With this in mind, the new search portal is an essential tool for decision makers seeking independent, verifiable evidence on which to base decisions related to public safety.

Searches of the Public Safety Search Database can be initiated through the link in the top navigation bar on the website.

The portal’s user-friendly search functions offer a variety of filters to allow users to quickly hone in on the information they require.

Basic searches can be conducted by keyword, title, or author, or by using advanced options, such as Boolean searches – e.g. using “and” between words to combine all terms (house and fire), using “or” between words to view results with at least one of the terms (college or university), and using “not” in front of a word you wish to exclude from the search (fires not house).

All entries include author and publisher details, and some can be read online for free. Users of the portal can filter their search results by publication date, source type (electronic resources, academic journals, books, reports and ebooks), subject, publisher, publication, language, location, and content provider.

As an example, a basic keyword search for “house fire” on the portal brings up 271 entries, including 210 electronic resources, four academic journals, two books, two reports and one ebook.

Digging deeper into one of the entries – Experimental Results of a Residential House Tire Test on Tenability: Temperature, Smoke and Gas Analyses – leads to a summary page including publisher and author information, the document type, index terms, a link to the web address to obtain the study, and other details.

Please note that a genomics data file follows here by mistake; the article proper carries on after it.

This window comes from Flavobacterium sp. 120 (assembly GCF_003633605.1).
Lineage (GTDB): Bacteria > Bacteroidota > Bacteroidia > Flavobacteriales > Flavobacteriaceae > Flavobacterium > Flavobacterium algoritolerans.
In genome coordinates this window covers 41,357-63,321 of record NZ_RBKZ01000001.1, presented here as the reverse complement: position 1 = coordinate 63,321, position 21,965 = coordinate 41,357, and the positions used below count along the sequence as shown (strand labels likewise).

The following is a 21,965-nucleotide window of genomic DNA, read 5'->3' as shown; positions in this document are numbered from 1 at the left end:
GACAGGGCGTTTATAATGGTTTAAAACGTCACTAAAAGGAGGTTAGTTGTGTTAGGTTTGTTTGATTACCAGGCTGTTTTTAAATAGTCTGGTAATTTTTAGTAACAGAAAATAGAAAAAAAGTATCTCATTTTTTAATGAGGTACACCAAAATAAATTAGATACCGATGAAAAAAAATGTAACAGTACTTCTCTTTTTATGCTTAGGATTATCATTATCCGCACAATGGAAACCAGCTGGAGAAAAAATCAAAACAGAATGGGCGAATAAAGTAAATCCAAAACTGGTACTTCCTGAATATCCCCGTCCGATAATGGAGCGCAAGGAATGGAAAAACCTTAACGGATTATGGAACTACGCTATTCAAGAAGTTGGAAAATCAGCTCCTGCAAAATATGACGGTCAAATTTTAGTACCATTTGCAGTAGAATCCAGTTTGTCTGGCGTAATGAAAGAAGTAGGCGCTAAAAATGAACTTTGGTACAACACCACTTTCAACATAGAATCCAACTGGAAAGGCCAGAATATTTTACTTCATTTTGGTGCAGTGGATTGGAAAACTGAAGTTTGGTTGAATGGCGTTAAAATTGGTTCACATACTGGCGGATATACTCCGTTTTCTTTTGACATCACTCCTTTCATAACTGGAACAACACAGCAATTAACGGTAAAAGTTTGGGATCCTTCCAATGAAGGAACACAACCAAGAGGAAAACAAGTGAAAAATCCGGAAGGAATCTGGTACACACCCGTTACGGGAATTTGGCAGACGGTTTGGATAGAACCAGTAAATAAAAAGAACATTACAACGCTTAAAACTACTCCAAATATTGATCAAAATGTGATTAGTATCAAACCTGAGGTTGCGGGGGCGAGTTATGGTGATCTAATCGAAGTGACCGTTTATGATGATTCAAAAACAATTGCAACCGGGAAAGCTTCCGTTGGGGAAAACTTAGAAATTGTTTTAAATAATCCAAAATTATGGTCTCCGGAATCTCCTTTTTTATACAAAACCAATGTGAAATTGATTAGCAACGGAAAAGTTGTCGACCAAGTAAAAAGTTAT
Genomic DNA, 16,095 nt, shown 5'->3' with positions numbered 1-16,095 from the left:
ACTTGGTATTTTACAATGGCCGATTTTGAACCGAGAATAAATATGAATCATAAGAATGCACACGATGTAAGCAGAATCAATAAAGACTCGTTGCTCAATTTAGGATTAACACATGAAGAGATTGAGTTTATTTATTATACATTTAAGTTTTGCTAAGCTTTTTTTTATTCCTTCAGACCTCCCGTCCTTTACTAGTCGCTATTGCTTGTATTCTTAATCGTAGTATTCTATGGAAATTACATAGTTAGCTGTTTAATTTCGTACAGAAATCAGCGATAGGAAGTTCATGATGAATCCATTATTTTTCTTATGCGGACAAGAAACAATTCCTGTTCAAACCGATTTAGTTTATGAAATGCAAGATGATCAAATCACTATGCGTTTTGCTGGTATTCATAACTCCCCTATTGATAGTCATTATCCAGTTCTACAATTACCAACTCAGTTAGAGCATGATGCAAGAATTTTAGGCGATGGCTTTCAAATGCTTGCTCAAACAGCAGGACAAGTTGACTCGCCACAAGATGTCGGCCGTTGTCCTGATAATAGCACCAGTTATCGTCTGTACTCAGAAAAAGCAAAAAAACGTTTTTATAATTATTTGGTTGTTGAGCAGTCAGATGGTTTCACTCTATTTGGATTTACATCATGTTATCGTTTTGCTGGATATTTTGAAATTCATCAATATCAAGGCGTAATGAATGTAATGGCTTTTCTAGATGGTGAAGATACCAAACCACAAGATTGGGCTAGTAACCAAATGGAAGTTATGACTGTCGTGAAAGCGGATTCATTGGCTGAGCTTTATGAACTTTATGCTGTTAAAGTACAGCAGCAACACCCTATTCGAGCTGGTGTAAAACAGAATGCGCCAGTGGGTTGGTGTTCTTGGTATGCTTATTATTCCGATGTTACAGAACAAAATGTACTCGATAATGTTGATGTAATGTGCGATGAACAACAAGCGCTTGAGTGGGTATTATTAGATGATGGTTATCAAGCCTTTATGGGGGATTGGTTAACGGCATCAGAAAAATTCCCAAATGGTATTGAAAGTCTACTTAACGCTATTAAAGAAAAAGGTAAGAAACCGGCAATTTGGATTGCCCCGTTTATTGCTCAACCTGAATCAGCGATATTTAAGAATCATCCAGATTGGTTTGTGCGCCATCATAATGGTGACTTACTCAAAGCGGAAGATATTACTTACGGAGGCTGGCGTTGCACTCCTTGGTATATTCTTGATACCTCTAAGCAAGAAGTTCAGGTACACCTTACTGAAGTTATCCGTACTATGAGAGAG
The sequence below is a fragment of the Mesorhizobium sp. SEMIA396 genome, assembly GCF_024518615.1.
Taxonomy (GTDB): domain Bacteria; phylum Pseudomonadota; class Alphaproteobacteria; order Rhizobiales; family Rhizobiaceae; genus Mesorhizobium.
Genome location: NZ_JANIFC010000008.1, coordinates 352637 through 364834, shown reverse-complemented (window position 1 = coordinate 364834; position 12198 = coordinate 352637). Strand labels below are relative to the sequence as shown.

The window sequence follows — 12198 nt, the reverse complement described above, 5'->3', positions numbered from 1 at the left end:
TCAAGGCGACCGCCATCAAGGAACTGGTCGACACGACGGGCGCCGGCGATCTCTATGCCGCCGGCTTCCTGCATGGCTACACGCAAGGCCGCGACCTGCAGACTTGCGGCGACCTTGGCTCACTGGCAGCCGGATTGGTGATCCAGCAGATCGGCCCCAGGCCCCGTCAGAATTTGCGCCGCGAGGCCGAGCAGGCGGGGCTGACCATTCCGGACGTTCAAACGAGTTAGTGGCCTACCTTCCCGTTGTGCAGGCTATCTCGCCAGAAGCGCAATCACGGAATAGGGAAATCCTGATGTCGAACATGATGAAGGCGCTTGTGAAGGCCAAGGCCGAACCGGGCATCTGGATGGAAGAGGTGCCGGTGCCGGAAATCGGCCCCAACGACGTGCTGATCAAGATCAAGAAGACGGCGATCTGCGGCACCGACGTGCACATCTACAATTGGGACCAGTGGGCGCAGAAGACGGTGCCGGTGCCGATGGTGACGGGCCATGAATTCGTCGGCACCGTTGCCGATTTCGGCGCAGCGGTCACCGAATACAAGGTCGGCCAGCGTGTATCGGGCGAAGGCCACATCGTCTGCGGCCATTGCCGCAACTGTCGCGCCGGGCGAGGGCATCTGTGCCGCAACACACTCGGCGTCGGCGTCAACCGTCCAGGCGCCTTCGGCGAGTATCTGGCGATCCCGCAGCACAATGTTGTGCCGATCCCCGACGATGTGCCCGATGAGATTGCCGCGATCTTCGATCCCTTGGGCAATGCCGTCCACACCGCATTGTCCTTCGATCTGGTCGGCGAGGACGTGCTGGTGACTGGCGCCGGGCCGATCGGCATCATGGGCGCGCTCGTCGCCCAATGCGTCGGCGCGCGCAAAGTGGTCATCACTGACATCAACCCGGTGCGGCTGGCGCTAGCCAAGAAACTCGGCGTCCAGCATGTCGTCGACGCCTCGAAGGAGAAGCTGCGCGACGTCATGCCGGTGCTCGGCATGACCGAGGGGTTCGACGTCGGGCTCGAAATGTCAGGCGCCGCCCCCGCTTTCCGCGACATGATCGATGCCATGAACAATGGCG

In another example, a basic keyword search for “marijuana” finds 932 entries. From there, an advanced search can be conducted using various search terms or phrases, or by limiting the results by publication date, author, language, availability and peer review.  

Clicking the peer-reviewed option reduces the results to 208, for example, while adding the search term “Alberta” narrows the results to three entries.

Alternatively, limiting the source types to academic journals brings up 236 results.

The database will continue to grow over time as new research becomes available.

In addition to using the portal, visitors to can peruse dozens of research reports that have been produced by the centre on a wide range of fire, police, drugs, and public safety topics. Recent reports address topics as varied as the safety of smart-meter installations, a risk-based framework for scheduling fire-safety inspections, intermodal shipping-container safety, police-based crime reduction, and the nature and extent of marijuana possession in British Columbia.

Plans are in the works to add reports from other agencies, institutions, and organizations to the website, and to allow other researchers to submit their reports to be published by the centre and available to the public on the website.